The permitted CSR would also include contributions to the Prime Minister's National Relief Fund or any other government fund for socio-economic development and relief, and funds for the welfare of the Scheduled Castes, the Scheduled Tribes, other backward classes, minorities and women.
Pilot said that the draft rules have been framed keeping in mind the main legislation and the government would incorporate the public suggestions as much as possible. "India is the first country in the world to have CSR provisions in the statute.
"We have left it very open on how the companies would want to do their CSR. But at the same time, they must make public their CSR details public for the benefit of their shareholders and the public at large," he added.
Expecting full cooperation from the corporate sector on the CSR rules, the Minister said: "It is one thing to sponsor events like cricket matches and get some benefits out of the same. But CSR should be about creating goodwill.
"There is a perception of there being a trust deficit between the companies and the people of the area where large factories are located. There are concerns that the companies are making huge benefits through activities like mining etc.
"That perception needs to be corrected and the companies can create a good perception through their CSR initiatives."
"In a way, CSR can be an investment opportunity, as the companies would be able to create in their areas of operation a healthier workforce, people would have much less grouse, the community around the area would be happier and such an environment would produce much better output and would be much more conducive for doing business," he said.
Asked about the criticism that the government was pushing the CSR down the throats of the companies, Pilot said: "There are about one million companies in India, of which about 8.5 lakh are active companies.
"CSR is not mandatory for small companies or the companies which are just starting their operations, or the companies which are making very little or no profits. It is for the companies that are making turnover of at least Rs 1,000 crore, or have net worth of Rs 500 crore, or if they have made profits for the past three years.
"For such companies, it was thought that 2 per cent of their profits being spent on CSR would not be a big setback. Besides, many companies are already doing it. What we have done is that we have given it a formal structure and have made it mandatory to make disclosures about the same."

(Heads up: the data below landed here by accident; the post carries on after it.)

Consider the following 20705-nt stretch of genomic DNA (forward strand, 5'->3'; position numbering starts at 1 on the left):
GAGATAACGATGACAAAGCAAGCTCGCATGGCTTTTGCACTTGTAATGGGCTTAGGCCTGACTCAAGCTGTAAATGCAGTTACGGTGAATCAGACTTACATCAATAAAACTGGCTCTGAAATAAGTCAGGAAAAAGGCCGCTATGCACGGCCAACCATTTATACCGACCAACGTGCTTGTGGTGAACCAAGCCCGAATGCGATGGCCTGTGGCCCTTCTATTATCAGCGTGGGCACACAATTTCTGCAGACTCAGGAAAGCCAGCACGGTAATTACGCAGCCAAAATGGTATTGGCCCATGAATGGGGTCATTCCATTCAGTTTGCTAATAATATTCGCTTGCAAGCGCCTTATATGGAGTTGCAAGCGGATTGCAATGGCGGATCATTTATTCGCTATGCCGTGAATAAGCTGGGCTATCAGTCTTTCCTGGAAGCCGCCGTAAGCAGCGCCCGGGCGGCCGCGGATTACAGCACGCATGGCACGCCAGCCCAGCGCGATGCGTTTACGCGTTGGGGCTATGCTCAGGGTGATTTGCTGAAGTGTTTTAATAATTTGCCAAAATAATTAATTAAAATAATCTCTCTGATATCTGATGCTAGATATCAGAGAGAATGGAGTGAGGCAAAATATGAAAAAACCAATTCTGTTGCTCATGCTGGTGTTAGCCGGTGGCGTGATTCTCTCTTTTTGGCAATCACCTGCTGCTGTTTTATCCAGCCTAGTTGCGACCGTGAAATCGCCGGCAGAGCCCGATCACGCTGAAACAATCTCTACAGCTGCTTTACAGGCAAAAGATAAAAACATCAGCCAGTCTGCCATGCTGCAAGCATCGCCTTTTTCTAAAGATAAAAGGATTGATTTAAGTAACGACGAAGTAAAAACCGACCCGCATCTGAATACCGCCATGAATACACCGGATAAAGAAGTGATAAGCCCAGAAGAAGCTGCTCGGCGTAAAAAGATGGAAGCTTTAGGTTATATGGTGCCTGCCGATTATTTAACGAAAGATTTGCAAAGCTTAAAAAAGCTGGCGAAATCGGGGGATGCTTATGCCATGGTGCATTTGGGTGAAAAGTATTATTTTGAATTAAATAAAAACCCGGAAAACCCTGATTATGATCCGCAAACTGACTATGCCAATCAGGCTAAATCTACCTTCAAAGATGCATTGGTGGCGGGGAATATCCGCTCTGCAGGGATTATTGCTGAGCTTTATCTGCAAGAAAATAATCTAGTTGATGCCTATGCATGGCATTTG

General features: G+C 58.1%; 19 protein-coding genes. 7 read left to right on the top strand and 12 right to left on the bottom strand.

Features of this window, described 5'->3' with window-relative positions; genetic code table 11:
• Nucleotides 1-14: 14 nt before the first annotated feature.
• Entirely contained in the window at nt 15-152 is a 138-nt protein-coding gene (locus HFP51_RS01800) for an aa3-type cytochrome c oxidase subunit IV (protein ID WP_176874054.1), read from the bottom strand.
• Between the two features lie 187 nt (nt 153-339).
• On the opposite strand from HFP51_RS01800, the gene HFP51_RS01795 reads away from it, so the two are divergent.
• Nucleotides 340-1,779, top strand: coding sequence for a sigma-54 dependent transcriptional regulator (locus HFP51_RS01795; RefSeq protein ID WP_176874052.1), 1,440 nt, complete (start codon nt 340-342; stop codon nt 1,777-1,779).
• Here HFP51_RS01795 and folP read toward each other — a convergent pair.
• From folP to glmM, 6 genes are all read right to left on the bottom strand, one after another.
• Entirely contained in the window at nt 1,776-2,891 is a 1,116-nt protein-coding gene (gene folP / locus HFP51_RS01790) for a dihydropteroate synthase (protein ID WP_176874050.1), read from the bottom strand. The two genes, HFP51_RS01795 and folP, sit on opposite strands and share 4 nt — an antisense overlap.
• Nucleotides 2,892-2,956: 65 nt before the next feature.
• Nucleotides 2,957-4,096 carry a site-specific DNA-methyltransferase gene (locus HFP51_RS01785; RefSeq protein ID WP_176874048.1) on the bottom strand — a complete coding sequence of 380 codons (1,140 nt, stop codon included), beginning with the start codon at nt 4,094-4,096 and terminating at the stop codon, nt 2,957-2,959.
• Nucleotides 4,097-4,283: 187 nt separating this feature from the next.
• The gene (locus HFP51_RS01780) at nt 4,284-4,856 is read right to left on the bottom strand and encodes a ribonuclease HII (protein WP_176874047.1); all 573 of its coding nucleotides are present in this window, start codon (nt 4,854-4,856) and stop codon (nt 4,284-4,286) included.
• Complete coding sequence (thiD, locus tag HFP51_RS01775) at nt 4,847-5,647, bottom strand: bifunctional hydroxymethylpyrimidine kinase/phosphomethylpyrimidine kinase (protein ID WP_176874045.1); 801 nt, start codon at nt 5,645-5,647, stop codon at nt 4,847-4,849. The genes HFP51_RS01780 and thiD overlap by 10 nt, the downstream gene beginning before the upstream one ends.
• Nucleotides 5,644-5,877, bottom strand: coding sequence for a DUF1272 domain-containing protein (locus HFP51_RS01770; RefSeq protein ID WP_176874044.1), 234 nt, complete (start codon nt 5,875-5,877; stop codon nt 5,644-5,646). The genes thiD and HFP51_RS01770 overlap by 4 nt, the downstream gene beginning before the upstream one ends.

The Minister said he has no objection if a company earns money from CSR, if that is considered as a valid CSR activity by its board and the CSR committee, but the same must be informed to the shareholders.
"Some people ask why it has been made mandatory and forced on to them. My reply is that it might be mandatory, but there is also a provision that the companies that are not in a position to do CSR, can explain the reason for not doing CSR.
"We are going ahead with a positive premise that everyone would comply with these rules. This law has not been made just to catch the bad people, but it has been made with an aim that every company does such work.
"While it is up to the consciousness of the company, still there are checks and balances for non-compliances. There are provisions for penal action, but I do not want to start the whole thing with a negative premise," he said.
Asked about possible incentives, including tax benefits, Pilot said: "If a company is spending more than 2 per cent of net profit on CSR, I would be quite happy to support them, including with some taxation benefits.
"But, the mechanism for that would have to be decided by the Finance Ministry. It would entirely be the decision of the Finance Ministry on whether they would want to give some tax benefits for CSR activities," he said.
The Minister said that there have been demands from the industry for such tax benefits and he would look into them.
"This is a new concept and we would like to first see how this develops and then take a call," he said, while adding that some companies have gone to the extent of seeking 150 per cent rebate on CSR activities, "which means the government would have to pay them extra money for doing such work".